POTTY AREA RULES

Take your pup to its potty place frequently throughout the day. Each time yousuccessfully anticipate elimination and help your pup to the potty sp ot, you'll movea step closer to your goal. Stay aware of your puppy's needs. If you ignore the pup,it will make mistakes and you'll be cleaning up more messes. The dog's understandingof house rules will suffer if you don't guide it carefully during the first coupleof weeks it's in your home.

Don't fret if your pup doesn't eliminate every time you take it to its toiletingarea. Just familiarize the dog with the approved place and give it sufficient opportunitiesto go there. Try not to let it make mistakes in the house. Praising your dog forpotty success will housetrain it quicker than scolding for accidents. Most dogs canbe housetrained without punishment by anticipating their needs and helping them formgood habits.


TOO MUCH EXCITEMENT = NO ELIMINATION

Do not excite your dog when it's in the potty area. Overenthusiastic praise or too much chatter will cause a dog to tense its muscles and not finish the job. The dog will feel the urge to go again when it calms down, after you've taken it into the house. This situation is not the one that you want to encourage.


Timing Is Everything

A pup under 3 months may need to urinate every hour and will move its bowels asmany times a day as it eats. Once past 4 months, its potty trips will be less frequent.

Keep a chart of your new dog's potty behavior for the first three or four days.Jot down what time it eats, sleeps and eliminates. After several days a pattern willemerge that can help you determine your pup's body rhythm. Most dogs tend to eliminateat fairly regular intervals. Once you know your new dog's natural rhythms, you'llbe able to anticipate its needs and schedule appropriate potty outings. Your dogwill have more successes than failures, and that will speed housetraining.

THE FIRST NIGHT

Most dogs, even young ones, will not soil their beds if they can avoid it. Forthis reason, a sleeping crate can be a tremendous help during housetraining. Beingcrated at night can help a dog develop the muscles that control elimination. It willalso learn that you're alert to its needs both day and night.

Bedtime

Just before bedtime, take your dog to its potty area. Stand by and wait untilit produces. You must not put your dog to bed for the night until it has eliminated.Be patient and calm. This is not the time to play or excite your dog. If it's tooexcited, a pup not only won't pee or poop, it probably won't want to sleep either.After your dog has emptied out, put it to bed.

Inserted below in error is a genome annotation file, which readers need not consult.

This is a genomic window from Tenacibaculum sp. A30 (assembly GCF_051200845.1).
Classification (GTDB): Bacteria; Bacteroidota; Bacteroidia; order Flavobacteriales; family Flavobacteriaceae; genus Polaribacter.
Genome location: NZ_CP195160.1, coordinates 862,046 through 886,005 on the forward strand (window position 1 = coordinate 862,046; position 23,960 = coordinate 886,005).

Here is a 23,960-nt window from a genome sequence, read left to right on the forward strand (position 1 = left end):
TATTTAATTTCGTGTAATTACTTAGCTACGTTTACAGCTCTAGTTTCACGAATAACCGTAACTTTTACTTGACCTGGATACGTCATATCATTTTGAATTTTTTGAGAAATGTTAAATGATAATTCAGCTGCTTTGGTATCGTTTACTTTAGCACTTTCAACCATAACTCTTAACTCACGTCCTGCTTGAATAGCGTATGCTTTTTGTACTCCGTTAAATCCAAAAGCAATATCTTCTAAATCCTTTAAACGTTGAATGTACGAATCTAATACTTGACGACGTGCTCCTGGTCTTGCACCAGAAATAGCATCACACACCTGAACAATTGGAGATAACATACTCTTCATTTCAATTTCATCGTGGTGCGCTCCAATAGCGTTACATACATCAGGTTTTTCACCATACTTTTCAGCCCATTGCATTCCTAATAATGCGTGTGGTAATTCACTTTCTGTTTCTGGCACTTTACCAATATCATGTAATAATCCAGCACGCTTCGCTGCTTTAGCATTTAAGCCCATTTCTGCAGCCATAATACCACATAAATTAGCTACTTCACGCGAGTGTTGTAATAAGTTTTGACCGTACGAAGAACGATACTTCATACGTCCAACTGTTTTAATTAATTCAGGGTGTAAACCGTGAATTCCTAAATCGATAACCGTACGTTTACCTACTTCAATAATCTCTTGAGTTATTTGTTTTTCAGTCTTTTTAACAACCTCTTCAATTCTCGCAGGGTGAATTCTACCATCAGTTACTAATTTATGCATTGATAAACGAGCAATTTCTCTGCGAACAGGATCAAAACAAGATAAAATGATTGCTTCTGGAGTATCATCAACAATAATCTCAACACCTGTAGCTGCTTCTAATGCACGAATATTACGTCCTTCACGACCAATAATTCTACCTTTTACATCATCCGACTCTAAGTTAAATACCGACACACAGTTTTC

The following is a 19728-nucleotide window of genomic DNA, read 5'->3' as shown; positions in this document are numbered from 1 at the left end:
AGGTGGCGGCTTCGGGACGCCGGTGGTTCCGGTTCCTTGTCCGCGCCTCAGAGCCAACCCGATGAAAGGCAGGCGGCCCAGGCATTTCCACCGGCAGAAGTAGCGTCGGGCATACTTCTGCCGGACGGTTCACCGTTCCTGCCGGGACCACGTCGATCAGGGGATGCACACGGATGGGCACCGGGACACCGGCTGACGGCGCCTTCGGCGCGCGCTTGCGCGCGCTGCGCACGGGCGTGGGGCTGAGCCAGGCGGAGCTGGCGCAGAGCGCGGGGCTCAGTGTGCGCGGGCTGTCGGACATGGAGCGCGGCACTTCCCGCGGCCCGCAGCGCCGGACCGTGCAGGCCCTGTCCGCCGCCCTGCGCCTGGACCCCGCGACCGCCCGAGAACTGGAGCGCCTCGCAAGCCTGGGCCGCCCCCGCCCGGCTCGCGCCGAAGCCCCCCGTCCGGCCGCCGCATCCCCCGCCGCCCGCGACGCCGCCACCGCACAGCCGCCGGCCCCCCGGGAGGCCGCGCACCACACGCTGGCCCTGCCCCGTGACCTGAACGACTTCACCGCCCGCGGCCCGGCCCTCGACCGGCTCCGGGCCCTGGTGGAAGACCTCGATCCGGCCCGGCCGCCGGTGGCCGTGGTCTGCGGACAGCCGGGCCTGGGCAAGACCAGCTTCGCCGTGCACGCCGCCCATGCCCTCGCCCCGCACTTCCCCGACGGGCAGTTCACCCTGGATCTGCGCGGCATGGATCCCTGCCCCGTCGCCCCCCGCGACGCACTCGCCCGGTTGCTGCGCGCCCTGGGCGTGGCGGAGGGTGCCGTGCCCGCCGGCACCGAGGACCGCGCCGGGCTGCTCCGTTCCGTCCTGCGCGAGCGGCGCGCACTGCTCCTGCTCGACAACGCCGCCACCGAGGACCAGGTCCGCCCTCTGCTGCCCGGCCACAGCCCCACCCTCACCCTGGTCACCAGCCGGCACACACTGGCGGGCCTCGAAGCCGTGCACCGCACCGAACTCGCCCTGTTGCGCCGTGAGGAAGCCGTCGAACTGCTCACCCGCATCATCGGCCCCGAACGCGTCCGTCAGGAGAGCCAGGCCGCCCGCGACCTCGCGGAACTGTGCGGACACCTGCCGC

A good place to put your dog's sleeping crate is near your own bed. Dogs are packanimals, so they feel safer sleeping with others in a common area. In your bedroom,the pup will be near you and you'll be close enough to hear when it wakes duringthe night needing to eliminate.

Mid-Sleep Outing

Pups under 4 months often are not able to hold their urine all night. If yourpuppy has settled down to sleep but awakens and fusses a few hours later, it probablyneeds to go potty. For best housetraining progress, take your pup to its eliminationarea whenever it needs to go, even in the wee hours of the morning.

Your pup may soil in the crate if you ignore its late night urgency. It's unfairto let this happen and it sends the wrong message about expectations for cleanliness.Resign yourself to this mid-sleep outing and just get up and take the pup to potty.Your pup will outgrow this need soon, so you won't have to do this forever. Withtime, your pup will learn that it can count on you and you'll wake happily each morningto a clean dog.

Take your puppy out to the potty area frequently--although it may not eliminateevery time, you are establishing a familiar routine.

THE SECOND DAY--ESTABLISHING A ROUTINE